Real estate adviser Altus Group has calculated that high street properties with a rateable value below £51,000 will benefit from a half-a-billion-pound discount following the Government's business rates discount scheme.
The one third discount was unveiled by Chancellor Philip Hammond in his Autumn Budget alongside the 4.9% increase in the national living wage for workers over the age of 25 from £7.83 to £8.21 – which also comes into force today.
Breaking down the figures, the Altus Group revealed that the average high street pub will save £6,052 under the discount scheme while the average shop and restaurant will save £3,292 and £7,212 respectively as a result of councils in England setting aside £502m this financial year to cover the cost.
However, according to Robert Hayton, head of UK business rates at Altus Group, councils in England are still expected to collect £25bn in business rates during the 2019-20 financial year – an increase of £206m – with the standard rate of tax going above 50% for all medium to large-sized premises, the highest rate since the national business rates system was introduced in 1990.
As reported by The Morning Advertiser in November, the Altus Group estimates that more than 5,000 pubs could be worse off as a result of the Chancellor’s 2018 Autumn Budget.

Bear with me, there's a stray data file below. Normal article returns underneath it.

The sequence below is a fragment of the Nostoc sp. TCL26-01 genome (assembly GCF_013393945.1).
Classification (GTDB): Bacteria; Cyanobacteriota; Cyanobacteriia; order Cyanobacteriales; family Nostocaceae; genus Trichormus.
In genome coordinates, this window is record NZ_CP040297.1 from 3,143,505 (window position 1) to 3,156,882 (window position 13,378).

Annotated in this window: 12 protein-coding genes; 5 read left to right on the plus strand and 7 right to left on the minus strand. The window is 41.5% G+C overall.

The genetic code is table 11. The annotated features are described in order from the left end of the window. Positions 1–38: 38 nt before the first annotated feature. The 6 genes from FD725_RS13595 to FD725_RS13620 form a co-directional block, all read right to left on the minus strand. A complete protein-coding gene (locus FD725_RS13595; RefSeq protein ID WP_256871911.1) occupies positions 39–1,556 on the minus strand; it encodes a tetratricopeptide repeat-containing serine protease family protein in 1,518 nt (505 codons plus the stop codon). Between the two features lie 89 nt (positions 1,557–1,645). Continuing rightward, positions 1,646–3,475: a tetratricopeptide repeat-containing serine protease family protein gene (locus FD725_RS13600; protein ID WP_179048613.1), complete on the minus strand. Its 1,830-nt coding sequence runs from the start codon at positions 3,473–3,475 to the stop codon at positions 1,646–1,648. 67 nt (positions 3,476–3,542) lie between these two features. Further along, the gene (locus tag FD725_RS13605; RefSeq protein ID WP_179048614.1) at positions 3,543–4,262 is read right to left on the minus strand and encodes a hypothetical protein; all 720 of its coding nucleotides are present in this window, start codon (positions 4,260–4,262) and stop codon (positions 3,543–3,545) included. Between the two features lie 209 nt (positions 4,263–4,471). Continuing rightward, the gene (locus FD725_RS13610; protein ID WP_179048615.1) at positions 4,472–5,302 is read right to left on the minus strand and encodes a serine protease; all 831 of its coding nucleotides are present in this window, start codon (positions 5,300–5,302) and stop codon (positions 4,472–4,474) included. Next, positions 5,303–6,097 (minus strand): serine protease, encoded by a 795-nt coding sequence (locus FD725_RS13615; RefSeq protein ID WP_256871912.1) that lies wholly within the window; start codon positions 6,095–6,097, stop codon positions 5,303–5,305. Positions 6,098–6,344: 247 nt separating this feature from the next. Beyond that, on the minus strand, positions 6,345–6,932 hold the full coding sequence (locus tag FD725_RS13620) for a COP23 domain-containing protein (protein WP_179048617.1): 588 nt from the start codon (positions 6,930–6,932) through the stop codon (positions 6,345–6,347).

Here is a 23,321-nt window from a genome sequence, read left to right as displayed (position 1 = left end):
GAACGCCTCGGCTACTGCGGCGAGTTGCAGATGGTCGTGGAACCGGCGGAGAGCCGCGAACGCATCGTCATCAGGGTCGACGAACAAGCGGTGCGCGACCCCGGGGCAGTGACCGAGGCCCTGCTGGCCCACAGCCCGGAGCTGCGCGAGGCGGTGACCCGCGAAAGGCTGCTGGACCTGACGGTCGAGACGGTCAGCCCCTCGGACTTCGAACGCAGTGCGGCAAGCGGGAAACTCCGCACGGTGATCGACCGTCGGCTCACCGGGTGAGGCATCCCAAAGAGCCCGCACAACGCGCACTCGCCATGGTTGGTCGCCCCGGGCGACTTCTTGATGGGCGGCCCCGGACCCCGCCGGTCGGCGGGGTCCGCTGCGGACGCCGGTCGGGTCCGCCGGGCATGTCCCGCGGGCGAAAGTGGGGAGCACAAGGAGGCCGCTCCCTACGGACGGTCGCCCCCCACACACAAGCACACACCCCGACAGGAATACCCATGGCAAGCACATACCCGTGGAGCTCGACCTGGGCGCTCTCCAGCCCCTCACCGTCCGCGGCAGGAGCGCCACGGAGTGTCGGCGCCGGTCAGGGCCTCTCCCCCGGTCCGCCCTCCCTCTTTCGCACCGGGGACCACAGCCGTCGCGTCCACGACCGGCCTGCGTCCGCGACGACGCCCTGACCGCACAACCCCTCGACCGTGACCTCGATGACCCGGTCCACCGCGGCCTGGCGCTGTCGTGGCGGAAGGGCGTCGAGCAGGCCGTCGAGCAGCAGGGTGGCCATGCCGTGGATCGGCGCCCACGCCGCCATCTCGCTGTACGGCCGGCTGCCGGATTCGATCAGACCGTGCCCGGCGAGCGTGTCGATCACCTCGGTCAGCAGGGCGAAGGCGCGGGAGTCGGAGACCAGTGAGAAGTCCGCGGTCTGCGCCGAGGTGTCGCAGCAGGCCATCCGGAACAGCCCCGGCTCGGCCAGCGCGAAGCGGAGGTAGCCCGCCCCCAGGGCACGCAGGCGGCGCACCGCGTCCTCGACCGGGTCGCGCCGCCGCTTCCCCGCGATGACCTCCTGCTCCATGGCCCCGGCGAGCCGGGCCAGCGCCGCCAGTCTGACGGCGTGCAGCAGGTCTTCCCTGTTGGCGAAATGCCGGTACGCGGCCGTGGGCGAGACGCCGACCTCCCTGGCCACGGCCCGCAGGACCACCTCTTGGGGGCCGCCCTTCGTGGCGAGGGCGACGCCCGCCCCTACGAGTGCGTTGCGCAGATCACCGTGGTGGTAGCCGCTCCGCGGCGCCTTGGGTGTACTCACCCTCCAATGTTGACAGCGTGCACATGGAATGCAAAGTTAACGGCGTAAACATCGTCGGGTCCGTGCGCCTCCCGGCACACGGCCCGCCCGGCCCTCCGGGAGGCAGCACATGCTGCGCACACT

Analysis of Government data by the real estate adviser revealed that 5,520 medium-sized pubs, those with a rateable of more than £51,000 but less than £100,000, will see their collective business rates bills rise to £192.21m.
Still need for urgent reform
However, according to research from UKHospitality, accommodation businesses will miss out on business rates relief to the tune of £73m while also being among the hardest hit by the annual rates increase.
UKH revealed its findings in response to the Treasury Committee inquiry into business rates while calling for the appointment of a Royal Commission to reform rates in the context of the wider business taxation system, with consideration given to moving away from a property-based tax system; Government reconsideration of the application of State Aid rules that restrict the number of business that can benefit; and for reliefs to be more targeted on sectors that currently overpay.
The industry body’s figures, which claim that the hospitality sector collectively pays more than £3bn in rates per annum – an overpayment of £2.4bn when weighed against its economic activity – finds that Britain’s hotels, hostels and guest houses will be stung by an annual rates increase of £27m.
“Today may be April Fool’s Day but for thousands of the UK’s world-class businesses in our sector, business rates are no joke,” UKHospitality CEO Kate Nicholls said.
“These companies are in urgent need of help from the Government; they are increasingly struggling from the effects of a disastrous rates revaluation and an archaic tax system that is shutting down the UK’s growth engine and threatening the millions of jobs they support in communities up and down the country.
“Business rates are outdated and urgently require reform. We are calling for a Royal Commission – a major formal public inquiry – such is the importance of this critical issue to the future health and prosperity of the UK’s high streets.
“The Government must act to make the system fit for purpose in the 21st century.”